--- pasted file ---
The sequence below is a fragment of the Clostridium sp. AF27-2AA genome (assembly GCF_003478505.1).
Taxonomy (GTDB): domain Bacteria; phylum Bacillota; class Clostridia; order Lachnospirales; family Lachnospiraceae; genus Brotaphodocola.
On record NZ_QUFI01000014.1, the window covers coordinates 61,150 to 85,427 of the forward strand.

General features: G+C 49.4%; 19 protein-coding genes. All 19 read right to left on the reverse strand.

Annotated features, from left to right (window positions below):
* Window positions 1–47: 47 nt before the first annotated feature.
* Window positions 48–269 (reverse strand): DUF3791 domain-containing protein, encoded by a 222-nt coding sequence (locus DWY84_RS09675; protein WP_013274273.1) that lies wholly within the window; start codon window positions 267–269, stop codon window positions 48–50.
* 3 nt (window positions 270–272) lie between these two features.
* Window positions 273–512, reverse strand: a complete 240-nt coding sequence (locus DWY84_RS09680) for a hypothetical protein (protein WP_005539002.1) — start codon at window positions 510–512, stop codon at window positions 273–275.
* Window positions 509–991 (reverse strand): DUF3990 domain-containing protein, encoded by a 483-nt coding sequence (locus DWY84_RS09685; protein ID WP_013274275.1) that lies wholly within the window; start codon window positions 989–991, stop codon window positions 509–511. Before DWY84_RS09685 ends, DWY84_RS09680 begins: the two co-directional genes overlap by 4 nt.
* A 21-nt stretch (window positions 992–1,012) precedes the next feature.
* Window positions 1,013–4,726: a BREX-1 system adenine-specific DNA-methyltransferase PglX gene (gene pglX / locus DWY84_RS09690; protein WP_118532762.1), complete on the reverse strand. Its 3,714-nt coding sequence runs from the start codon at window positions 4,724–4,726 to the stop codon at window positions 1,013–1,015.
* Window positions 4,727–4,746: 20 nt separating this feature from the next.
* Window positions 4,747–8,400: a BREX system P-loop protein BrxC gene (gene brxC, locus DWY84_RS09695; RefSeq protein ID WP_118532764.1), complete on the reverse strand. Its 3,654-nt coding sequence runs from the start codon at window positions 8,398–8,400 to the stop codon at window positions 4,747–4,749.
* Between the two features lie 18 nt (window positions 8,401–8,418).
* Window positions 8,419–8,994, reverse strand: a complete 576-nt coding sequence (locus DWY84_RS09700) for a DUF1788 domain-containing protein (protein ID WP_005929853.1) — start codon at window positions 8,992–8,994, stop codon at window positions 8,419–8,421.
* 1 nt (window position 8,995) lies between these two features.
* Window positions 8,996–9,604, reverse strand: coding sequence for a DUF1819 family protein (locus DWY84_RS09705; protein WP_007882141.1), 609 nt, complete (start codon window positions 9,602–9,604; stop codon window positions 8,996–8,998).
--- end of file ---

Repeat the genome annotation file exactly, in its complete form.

The sequence below is a fragment of the Clostridium sp. AF27-2AA genome (assembly GCF_003478505.1).
Taxonomy (GTDB): domain Bacteria; phylum Bacillota; class Clostridia; order Lachnospirales; family Lachnospiraceae; genus Brotaphodocola.
On record NZ_QUFI01000014.1, the window covers coordinates 61,150 to 85,427 of the forward strand.

General features: G+C 49.4%; 19 protein-coding genes. All 19 read right to left on the reverse strand.

Annotated features, from left to right (window positions below):
* Window positions 1–47: 47 nt before the first annotated feature.
* Window positions 48–269 (reverse strand): DUF3791 domain-containing protein, encoded by a 222-nt coding sequence (locus DWY84_RS09675; protein WP_013274273.1) that lies wholly within the window; start codon window positions 267–269, stop codon window positions 48–50.
* 3 nt (window positions 270–272) lie between these two features.
* Window positions 273–512, reverse strand: a complete 240-nt coding sequence (locus DWY84_RS09680) for a hypothetical protein (protein WP_005539002.1) — start codon at window positions 510–512, stop codon at window positions 273–275.
* Window positions 509–991 (reverse strand): DUF3990 domain-containing protein, encoded by a 483-nt coding sequence (locus DWY84_RS09685; protein ID WP_013274275.1) that lies wholly within the window; start codon window positions 989–991, stop codon window positions 509–511. Before DWY84_RS09685 ends, DWY84_RS09680 begins: the two co-directional genes overlap by 4 nt.
* A 21-nt stretch (window positions 992–1,012) precedes the next feature.
* Window positions 1,013–4,726: a BREX-1 system adenine-specific DNA-methyltransferase PglX gene (gene pglX / locus DWY84_RS09690; protein WP_118532762.1), complete on the reverse strand. Its 3,714-nt coding sequence runs from the start codon at window positions 4,724–4,726 to the stop codon at window positions 1,013–1,015.
* Window positions 4,727–4,746: 20 nt separating this feature from the next.
* Window positions 4,747–8,400: a BREX system P-loop protein BrxC gene (gene brxC, locus DWY84_RS09695; RefSeq protein ID WP_118532764.1), complete on the reverse strand. Its 3,654-nt coding sequence runs from the start codon at window positions 8,398–8,400 to the stop codon at window positions 4,747–4,749.
* Between the two features lie 18 nt (window positions 8,401–8,418).
* Window positions 8,419–8,994, reverse strand: a complete 576-nt coding sequence (locus DWY84_RS09700) for a DUF1788 domain-containing protein (protein ID WP_005929853.1) — start codon at window positions 8,992–8,994, stop codon at window positions 8,419–8,421.
* 1 nt (window position 8,995) lies between these two features.
* Window positions 8,996–9,604, reverse strand: coding sequence for a DUF1819 family protein (locus DWY84_RS09705; protein WP_007882141.1), 609 nt, complete (start codon window positions 9,602–9,604; stop codon window positions 8,996–8,998).